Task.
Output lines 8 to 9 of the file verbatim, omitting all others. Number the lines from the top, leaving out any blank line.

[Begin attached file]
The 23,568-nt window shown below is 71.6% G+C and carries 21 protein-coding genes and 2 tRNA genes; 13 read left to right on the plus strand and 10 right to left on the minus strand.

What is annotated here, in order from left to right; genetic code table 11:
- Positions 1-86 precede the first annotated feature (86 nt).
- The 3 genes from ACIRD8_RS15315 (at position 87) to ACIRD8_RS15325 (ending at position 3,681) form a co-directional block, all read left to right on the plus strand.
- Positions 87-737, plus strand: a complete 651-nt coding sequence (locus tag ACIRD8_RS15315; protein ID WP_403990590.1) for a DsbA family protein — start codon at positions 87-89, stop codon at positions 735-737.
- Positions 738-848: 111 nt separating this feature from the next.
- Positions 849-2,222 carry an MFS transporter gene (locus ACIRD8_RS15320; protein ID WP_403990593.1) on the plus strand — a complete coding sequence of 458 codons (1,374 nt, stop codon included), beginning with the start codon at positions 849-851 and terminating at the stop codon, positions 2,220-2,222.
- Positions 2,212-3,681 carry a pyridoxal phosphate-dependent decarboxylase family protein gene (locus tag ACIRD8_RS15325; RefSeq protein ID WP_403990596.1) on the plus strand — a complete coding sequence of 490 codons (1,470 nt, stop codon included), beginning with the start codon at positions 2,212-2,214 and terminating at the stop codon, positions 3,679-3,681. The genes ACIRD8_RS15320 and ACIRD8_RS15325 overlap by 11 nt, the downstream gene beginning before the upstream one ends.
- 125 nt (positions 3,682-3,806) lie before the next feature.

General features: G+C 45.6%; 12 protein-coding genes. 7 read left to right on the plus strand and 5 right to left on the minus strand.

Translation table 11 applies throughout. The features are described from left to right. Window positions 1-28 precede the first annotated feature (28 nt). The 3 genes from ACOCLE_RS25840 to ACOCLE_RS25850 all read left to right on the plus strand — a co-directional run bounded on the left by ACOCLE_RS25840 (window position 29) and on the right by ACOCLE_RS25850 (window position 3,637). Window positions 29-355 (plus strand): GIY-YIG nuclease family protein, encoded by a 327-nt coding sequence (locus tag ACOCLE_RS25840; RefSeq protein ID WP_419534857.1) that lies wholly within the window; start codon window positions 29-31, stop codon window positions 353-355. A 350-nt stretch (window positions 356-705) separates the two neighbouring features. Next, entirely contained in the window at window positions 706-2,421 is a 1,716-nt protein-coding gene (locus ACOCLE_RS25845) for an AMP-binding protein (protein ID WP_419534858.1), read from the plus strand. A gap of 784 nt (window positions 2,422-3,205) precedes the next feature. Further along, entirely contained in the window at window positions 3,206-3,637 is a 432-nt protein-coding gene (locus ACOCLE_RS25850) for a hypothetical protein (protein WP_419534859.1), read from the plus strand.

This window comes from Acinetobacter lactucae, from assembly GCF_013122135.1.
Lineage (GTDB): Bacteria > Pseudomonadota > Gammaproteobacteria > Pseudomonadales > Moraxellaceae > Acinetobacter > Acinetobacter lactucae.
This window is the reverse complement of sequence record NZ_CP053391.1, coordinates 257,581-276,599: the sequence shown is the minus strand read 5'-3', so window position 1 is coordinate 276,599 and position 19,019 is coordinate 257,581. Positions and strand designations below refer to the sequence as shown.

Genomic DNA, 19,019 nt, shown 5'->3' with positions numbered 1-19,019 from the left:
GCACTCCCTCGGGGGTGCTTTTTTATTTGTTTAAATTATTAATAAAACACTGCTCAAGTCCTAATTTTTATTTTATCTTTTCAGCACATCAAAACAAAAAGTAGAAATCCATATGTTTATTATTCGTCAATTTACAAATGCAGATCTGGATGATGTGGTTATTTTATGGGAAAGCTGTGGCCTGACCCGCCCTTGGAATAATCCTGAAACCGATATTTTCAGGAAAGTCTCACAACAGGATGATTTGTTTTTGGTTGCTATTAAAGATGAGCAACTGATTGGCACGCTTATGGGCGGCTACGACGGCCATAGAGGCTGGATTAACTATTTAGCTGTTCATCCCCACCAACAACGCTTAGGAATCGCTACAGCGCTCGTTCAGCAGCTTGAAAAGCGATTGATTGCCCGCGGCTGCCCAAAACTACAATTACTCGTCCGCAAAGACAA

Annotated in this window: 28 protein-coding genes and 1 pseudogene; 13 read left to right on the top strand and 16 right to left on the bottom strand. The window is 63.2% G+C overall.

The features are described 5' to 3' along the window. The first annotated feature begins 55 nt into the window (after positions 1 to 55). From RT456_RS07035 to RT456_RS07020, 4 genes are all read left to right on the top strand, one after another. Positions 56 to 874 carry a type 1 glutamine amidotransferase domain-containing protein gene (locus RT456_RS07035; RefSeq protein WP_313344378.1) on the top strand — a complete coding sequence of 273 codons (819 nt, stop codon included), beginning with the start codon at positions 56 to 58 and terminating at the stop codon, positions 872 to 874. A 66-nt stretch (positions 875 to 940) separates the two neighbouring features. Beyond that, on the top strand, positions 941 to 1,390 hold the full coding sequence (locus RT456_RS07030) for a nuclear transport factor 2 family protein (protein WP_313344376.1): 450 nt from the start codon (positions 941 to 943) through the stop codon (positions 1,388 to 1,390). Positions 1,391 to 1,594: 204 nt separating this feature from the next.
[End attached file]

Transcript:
- Positions 2,212-3,681 carry a pyridoxal phosphate-dependent decarboxylase family protein gene (locus tag ACIRD8_RS15325; RefSeq protein ID WP_403990596.1) on the plus strand — a complete coding sequence of 490 codons (1,470 nt, stop codon included), beginning with the start codon at positions 2,212-2,214 and terminating at the stop codon, positions 3,679-3,681. The genes ACIRD8_RS15320 and ACIRD8_RS15325 overlap by 11 nt, the downstream gene beginning before the upstream one ends.
- 125 nt (positions 3,682-3,806) lie before the next feature.